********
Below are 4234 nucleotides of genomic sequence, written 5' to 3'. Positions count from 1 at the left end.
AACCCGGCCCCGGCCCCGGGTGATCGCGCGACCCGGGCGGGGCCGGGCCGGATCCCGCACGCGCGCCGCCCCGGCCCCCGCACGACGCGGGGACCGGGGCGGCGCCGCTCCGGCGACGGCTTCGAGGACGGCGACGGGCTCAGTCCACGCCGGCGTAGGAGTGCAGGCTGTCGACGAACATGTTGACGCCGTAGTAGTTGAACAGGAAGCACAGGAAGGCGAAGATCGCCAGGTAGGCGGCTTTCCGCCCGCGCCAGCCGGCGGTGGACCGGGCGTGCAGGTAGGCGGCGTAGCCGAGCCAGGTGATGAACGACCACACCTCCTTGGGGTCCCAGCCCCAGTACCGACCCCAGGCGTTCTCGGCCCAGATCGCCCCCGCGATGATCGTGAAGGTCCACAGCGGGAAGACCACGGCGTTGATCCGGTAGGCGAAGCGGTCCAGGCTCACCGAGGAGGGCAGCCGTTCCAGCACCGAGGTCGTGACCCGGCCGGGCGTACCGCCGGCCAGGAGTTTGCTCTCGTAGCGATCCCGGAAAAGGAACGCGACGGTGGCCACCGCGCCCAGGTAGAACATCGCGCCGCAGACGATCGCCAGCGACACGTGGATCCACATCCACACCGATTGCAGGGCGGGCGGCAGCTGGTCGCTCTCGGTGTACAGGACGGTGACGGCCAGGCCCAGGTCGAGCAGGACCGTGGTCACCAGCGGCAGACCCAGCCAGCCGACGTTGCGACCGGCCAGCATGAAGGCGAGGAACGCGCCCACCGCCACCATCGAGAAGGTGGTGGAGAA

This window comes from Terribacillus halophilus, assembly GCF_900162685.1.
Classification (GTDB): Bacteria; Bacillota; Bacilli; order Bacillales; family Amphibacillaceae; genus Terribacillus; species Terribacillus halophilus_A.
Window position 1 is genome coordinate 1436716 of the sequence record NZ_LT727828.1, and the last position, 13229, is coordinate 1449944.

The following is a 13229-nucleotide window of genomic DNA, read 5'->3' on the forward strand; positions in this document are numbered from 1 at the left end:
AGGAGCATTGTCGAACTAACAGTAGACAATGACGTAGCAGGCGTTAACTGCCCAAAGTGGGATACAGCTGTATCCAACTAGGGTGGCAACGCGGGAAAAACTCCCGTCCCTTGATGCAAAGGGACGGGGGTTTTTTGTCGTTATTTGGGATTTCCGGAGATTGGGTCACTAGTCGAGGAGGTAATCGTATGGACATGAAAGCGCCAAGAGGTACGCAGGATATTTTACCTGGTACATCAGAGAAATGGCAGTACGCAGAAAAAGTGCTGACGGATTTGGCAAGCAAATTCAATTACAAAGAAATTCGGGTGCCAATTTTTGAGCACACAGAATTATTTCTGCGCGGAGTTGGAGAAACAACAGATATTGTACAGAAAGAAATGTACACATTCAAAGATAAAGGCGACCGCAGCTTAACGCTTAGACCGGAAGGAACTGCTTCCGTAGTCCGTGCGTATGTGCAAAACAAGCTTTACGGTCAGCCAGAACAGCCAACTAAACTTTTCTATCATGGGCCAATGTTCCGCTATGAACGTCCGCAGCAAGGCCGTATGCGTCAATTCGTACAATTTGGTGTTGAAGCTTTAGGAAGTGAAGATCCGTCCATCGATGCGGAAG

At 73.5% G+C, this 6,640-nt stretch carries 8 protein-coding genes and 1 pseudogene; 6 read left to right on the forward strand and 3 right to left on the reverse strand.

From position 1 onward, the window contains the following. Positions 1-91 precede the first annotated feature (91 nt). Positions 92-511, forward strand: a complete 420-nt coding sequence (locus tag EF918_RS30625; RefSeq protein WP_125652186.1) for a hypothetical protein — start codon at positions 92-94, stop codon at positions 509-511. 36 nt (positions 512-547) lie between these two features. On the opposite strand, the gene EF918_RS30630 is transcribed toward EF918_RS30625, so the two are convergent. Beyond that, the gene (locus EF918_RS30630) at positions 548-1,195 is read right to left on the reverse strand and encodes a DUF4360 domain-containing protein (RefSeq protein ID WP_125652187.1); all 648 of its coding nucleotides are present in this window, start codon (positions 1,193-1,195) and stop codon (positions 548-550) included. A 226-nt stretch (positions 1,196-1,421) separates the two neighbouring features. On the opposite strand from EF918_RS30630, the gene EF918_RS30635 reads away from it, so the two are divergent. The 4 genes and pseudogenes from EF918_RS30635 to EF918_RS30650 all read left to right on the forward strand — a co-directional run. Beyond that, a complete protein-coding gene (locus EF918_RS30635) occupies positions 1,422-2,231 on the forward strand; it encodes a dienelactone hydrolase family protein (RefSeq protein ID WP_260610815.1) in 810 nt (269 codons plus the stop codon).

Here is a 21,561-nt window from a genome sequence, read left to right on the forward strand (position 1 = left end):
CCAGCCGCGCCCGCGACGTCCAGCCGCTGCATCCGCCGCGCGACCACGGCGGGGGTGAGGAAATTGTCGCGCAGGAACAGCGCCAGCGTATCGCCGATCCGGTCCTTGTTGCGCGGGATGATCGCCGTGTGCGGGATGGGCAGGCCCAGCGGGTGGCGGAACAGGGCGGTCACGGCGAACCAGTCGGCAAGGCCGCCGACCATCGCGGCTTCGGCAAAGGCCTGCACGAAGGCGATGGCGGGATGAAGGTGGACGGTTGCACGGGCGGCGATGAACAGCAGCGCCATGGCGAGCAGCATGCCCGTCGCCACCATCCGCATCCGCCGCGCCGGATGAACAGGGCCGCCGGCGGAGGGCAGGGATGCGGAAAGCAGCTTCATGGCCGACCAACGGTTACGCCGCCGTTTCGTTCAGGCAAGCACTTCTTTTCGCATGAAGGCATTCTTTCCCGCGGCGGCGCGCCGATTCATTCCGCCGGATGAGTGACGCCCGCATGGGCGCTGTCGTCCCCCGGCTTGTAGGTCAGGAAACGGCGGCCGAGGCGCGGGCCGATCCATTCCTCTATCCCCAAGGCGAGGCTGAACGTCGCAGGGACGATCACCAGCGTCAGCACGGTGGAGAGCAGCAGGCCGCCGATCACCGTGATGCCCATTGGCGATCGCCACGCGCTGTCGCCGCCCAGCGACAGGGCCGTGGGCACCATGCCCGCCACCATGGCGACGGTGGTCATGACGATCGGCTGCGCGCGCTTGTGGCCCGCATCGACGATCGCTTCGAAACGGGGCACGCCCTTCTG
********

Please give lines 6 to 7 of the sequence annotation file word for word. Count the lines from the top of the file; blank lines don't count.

The following is a 13229-nucleotide window of genomic DNA, read 5'->3' on the forward strand; positions in this document are numbered from 1 at the left end:
AGGAGCATTGTCGAACTAACAGTAGACAATGACGTAGCAGGCGTTAACTGCCCAAAGTGGGATACAGCTGTATCCAACTAGGGTGGCAACGCGGGAAAAACTCCCGTCCCTTGATGCAAAGGGACGGGGGTTTTTTGTCGTTATTTGGGATTTCCGGAGATTGGGTCACTAGTCGAGGAGGTAATCGTATGGACATGAAAGCGCCAAGAGGTACGCAGGATATTTTACCTGGTACATCAGAGAAATGGCAGTACGCAGAAAAAGTGCTGACGGATTTGGCAAGCAAATTCAATTACAAAGAAATTCGGGTGCCAATTTTTGAGCACACAGAATTATTTCTGCGCGGAGTTGGAGAAACAACAGATATTGTACAGAAAGAAATGTACACATTCAAAGATAAAGGCGACCGCAGCTTAACGCTTAGACCGGAAGGAACTGCTTCCGTAGTCCGTGCGTATGTGCAAAACAAGCTTTACGGTCAGCCAGAACAGCCAACTAAACTTTTCTATCATGGGCCAATGTTCCGCTATGAACGTCCGCAGCAAGGCCGTATGCGTCAATTCGTACAATTTGGTGTTGAAGCTTTAGGAAGTGAAGATCCGTCCATCGATGCGGAAG